A top artificial intelligence (AI) leader within the U.S. intelligence community (IC) said on July 15 that the IC – which includes a conglomerate of agencies, including big wigs like the CIA and FBI – has been discussing adopting an “AI-First IC” strategy.

“Something that we’ve been talking about for a while, which is a concept about an AI-first IC,” Rachel Grunspan, the Office of the Director of National Intelligence’s (ODNI) IC AIM (augmenting intelligence using machines) director, said during AFCEA and INSA’s Intelligence and National Security Summit.

“What we mean by that is that everyone, from leadership all the way to those on the line, have adopted a mindset about how to have an orientation for leveraging AI across all aspects of their jobs,” Grunspan said. “That also includes things like upscaling, having a gladiator mentality to helping other people, and ensuring that everybody is just helping all those lift up as quickly as possible.”

Two other AI leaders in the IC said during a panel discussion that their respective agencies are “active” in exploring the new technology, and their focus also is on adopting an AI-first mindset.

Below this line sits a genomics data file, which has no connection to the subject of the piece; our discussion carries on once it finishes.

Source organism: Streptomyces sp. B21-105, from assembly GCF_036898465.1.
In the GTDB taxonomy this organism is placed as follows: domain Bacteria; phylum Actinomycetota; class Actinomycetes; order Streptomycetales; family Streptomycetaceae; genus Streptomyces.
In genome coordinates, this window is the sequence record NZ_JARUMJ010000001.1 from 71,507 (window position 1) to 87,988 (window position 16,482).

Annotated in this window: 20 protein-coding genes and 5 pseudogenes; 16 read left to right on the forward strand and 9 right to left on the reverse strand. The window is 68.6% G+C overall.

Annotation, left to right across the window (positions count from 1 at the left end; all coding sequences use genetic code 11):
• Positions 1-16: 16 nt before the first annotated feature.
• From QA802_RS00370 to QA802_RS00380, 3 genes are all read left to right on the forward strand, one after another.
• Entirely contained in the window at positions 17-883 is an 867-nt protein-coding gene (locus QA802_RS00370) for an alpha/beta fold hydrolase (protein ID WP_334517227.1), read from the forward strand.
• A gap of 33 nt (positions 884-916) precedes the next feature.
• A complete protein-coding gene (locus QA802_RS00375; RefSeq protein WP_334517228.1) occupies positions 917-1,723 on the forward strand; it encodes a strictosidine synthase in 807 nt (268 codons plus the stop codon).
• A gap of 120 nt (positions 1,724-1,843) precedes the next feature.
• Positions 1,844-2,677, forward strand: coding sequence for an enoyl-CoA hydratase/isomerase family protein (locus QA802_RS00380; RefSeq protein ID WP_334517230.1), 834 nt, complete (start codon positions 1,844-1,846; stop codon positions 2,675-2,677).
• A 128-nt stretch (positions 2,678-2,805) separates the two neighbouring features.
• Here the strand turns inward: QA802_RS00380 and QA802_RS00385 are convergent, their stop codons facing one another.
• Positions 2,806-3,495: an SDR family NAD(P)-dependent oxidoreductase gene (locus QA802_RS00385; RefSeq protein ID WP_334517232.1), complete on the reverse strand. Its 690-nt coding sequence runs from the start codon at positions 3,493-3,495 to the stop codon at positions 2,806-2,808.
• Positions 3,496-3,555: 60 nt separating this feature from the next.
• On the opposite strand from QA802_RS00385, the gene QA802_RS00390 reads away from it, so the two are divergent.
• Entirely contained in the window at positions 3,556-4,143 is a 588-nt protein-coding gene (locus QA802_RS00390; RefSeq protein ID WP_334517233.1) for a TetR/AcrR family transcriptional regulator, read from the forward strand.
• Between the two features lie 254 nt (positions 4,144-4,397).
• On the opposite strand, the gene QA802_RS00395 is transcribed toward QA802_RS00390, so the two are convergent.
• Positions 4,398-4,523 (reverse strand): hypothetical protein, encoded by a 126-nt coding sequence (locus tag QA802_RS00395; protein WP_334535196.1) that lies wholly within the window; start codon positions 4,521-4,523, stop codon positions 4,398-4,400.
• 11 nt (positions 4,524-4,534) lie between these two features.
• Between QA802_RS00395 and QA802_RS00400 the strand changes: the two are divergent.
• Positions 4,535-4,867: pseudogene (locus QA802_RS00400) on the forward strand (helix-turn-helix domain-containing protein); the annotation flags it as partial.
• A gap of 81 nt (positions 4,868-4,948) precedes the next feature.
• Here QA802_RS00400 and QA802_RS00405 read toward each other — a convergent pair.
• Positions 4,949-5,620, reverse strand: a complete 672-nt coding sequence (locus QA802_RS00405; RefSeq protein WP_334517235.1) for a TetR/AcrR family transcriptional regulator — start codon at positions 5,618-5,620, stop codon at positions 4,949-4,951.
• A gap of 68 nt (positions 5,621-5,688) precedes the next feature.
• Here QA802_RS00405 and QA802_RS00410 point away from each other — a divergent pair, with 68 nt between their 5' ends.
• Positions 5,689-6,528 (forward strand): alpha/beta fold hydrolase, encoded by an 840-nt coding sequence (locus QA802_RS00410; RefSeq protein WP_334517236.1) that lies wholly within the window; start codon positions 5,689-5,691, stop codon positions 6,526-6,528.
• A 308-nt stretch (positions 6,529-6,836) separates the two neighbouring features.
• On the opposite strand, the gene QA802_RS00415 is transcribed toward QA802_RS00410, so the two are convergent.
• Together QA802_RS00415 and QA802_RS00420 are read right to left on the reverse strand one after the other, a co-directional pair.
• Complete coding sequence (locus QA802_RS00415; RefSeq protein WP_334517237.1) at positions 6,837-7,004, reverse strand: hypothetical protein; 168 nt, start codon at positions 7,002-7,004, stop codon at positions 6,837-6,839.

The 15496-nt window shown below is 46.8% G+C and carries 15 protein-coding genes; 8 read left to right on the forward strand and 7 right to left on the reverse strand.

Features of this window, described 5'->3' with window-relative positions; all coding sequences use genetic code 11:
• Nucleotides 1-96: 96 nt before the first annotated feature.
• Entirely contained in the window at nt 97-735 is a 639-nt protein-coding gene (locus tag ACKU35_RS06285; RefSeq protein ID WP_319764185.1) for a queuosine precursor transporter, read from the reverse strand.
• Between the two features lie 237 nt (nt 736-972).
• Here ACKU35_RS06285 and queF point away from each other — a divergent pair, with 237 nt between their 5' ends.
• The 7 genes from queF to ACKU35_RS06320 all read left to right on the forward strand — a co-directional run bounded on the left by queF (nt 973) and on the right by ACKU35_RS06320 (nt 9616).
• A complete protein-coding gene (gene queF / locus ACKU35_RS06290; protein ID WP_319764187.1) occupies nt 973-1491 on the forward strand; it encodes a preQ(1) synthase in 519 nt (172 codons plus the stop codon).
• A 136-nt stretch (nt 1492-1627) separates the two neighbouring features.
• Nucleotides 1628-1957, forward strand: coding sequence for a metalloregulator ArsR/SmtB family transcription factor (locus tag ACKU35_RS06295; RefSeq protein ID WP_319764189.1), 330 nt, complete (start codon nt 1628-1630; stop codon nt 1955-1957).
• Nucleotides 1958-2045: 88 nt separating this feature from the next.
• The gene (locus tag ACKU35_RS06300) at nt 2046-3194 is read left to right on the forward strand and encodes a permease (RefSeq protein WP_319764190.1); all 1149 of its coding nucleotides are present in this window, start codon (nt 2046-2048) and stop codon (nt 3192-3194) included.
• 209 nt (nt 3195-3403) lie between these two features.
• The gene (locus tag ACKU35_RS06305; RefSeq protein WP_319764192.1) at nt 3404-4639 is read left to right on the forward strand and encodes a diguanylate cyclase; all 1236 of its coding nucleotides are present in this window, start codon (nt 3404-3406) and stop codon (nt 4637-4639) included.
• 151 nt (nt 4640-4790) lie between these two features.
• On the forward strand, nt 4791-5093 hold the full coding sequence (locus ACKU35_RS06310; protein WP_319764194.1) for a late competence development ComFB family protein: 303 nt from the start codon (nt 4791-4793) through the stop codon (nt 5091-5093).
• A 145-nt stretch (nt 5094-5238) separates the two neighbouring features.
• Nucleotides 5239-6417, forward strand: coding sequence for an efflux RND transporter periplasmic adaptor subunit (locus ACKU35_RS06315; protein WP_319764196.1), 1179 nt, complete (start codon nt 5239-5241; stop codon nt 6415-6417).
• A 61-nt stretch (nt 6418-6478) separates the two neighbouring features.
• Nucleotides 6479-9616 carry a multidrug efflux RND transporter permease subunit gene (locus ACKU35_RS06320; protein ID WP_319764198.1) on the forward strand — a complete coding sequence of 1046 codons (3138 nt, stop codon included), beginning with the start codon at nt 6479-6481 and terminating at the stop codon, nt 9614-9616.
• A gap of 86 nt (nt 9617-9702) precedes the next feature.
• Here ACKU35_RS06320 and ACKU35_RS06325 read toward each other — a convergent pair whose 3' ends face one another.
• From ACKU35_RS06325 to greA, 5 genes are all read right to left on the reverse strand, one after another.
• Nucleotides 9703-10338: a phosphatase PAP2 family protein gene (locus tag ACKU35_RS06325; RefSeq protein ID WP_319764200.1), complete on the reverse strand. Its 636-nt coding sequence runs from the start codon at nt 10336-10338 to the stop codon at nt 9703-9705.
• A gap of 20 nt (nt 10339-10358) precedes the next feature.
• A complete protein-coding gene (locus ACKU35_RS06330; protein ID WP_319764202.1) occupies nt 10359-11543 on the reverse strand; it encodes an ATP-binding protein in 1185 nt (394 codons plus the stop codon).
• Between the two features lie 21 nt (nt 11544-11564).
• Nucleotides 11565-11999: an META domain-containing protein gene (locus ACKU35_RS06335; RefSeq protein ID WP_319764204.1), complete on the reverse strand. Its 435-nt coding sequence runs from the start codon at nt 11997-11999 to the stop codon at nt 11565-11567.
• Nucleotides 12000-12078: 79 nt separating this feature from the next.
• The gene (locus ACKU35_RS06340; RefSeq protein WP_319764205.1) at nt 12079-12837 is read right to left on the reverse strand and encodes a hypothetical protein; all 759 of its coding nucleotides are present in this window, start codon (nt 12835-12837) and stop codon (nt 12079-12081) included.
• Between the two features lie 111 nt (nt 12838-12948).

“We are in that exploration, experimentation phase,” Director of AI Innovation at the CIA Lakshmi Raman said. She said her team is in the process of “exploiting and exploring” AI tools like natural language processing and computer vision.

The Technical Director for the Computer and Analytic Sciences Research Organization at the National Security Agency (NSA), Jason Wang, said that the IC is at a point where it can no longer push AI to the back burner.

“We really have to face the opportunity and that should be noted for the challenges and defenses of the technology,” Wang said. “We are very active in understanding the behaviors and opportunities of bringing” AI tools into the NSA, he explained.

The officials also noted some challenges of fully adopting an AI-first IC, including budget restraints, the cyber talent gap, and workplace culture.

“Many of the people in this room feel that talent bottleneck because it’s a very limited, recent, and valuable resource tool that we need in place to help us do this,” CIA’s Raman said. “But not only the practitioners, but also the engineers, software developers, people who really can help us drive out and operationalize some of these permissions.”

All the panelists agreed that shifting the workforce culture will be a major step in scaling AI across the IC.

ODNI’s Grunspan said that “we’re heading into a very exciting … next set of years – five years, 10 years.”

Looking at the future of AI, she foresees widespread use of simulations for wargaming and strategic use of red teaming. “Anything that is getting AI in the hands of individual officers – regardless of their job, regardless of their role, regardless of their background, ethical or not,” she said of future goals, adding, “just maximizing the creative capacity of the entire workforce.”

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Cate Burgan
Cate Burgan
Cate Burgan is a MeriTalk Senior Technology Reporter covering the intersection of government and technology.